—It was supposed to be breezy this afternoon.
—And now it’s hot.
—Everything hurts but it’s my foot at the moment. I think I have gout.
—You don’t have the gout.
—My dad has it.
—So, I can inherit it.
—It’s a man disease.
—Women can get it too. I’ve been drinking a lot lately, and I need to cut back.
—You better come swimming.
—I told you I’m not swimming.
—Give me my water bottle.
—Not unless you come swimming.
—Did you bring the blanket? I’m going to read on the blanket.
—Only if you come swimming.
—Why do you care if I come in or not? We’re not joined at the hip.
—I don’t want to go alone. I don’t want to be alone.
—We’re all alone.
—Don’t be morbid.
—It’s true—we’re born alone and we die alone. I think someone famous said that.
—Do you know who said that?
—Really? How do you know?
—I looked it up on my phone.
—We’re at the beach and you’re on your phone. Can’t you ever turn that thing off?
—”We’re born alone, we live alone, we die alone. Only through our love and friendship can we create the illusion for the moment that we’re not alone.” That’s what he said.
—Orson Wells I told you. That’s where the quote comes from.
—That’s too depressing.
—You brought it up. I just wanted you to come swimming with me, and you turned it into a philosophical debate.
—Aren’t you scared to die?
—I just live my life. I go to work. I go the gym. I make dinner for myself.
—I drink too much, I worry about drinking too much, and then I think about death. Is that normal?
—No one’s normal. Do you think I need sunscreen?
—It’s not that hot out. I’m in a constant state of dissatisfaction and envy. My life didn’t turn out the way I thought it would. I had an unhappy childhood and my adulthood has been thumbs down so far. I’m mid-way through my life and I find myself in a dark forest and don’t know which path to take, so I’m just standing here looking at the trees, and the trees, well, they don’t look so good. They look kind of sick actually.
—Maybe they need water.
—Maybe they need to be something other than trees.
—It’s October, and I can’t believe I’m swimming in the lake.
—We’re pretty much all doomed.
—Just stop and come swimming with me.
—Did you like Citizen Kane?
—It’s a classic.
—I know it’s a classic but did you like it? I kind of found it boring. Actually I fell asleep during it and if someone put a gun to my head I couldn’t tell them the plot.
—It’s a classic.
—What’s good about it? What exactly did you like?
—See you just like it because everyone else does. Because it’s been named the best film of all time.
—That’s not true.
—What’s the film about and why is it so great?
—Can we just go swimming?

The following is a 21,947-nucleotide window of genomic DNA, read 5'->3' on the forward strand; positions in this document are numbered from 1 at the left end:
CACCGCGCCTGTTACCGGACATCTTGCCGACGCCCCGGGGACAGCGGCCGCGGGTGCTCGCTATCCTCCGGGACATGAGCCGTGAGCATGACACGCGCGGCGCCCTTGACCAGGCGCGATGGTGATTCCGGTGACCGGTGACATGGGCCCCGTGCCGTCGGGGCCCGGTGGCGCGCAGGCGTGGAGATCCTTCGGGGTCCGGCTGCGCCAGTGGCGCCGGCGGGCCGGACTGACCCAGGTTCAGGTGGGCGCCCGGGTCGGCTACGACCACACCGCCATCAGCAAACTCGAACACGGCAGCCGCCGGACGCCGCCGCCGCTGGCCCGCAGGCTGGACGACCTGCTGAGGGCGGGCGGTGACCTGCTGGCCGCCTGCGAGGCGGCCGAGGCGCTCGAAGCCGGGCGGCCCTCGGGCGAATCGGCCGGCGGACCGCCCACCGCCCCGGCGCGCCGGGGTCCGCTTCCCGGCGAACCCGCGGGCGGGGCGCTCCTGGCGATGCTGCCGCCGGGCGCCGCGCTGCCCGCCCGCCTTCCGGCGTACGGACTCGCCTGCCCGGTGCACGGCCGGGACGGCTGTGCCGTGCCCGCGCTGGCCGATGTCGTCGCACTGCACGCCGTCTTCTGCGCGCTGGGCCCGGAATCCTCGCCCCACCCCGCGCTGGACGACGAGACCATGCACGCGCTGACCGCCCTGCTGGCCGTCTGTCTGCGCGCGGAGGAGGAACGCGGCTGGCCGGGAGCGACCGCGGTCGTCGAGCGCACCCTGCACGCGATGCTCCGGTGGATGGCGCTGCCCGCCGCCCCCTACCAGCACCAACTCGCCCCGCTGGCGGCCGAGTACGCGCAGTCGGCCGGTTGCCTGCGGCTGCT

—You’re dodging the question.
—You’re being confrontational. I thought you and your shrink were working on that.
—I’ve decided I like who I am now—even my flaws—even my bad personality.
—There’s no helping you.
—The water is too cold. I bet you’ll freeze.
—It’s not too cold. That guy’s swimming.
—That guy has a lot of fat on him so he probably doesn’t feel the cold.
—We have a lot of fat on us. I never thought I would grow up to be a fat woman, but that’s what I am.
—Speak for yourself and besides he has more.
—Come on. Get in the water with me. It’s such a nice day. You have to go in.
—In the grand scheme of life, it doesn’t matter if I go in or not. Being here is just another moment that passes. You go in the water. I don’t go in the water. It makes no difference because we both are going to die and so is the pigeon over there for that matter. It is possible to hate a bird because I feel like I really hate that bird. Not as much as Canada geese but close.
—It’s funny. I feel like we had this same conversation when we were fifteen.
—I’m not keeping track of our conversations.
—Canada geese shit green. I’ve stepped in it before.
—I’m not stepping in green shit.
—I’m not afraid of dying. It’s the suffering that I worry about.
—Fundamentally there is something wrong with life. The whole concept. It was just a bad idea. I give life a D-.
—Okay, I’m going in.
—I’m leaving you behind.
—I’m ready for it.
—You’ll be alone and I’ll be alone.
—Yes that right, and I want to be alone.
—The illusion will be broken.
—That’s okay. I was never illuded. You were.
Kathryn Mockler is a writer, screenwriter, and poet. She is the author of three books of poetry. Her writing has been published in Public Pool, The Butter, Vol. 1 Brooklyn, Lemon Hound, and Geist. Currently, she is the Toronto Editor of Joyland and Publisher of The Rusty Toque.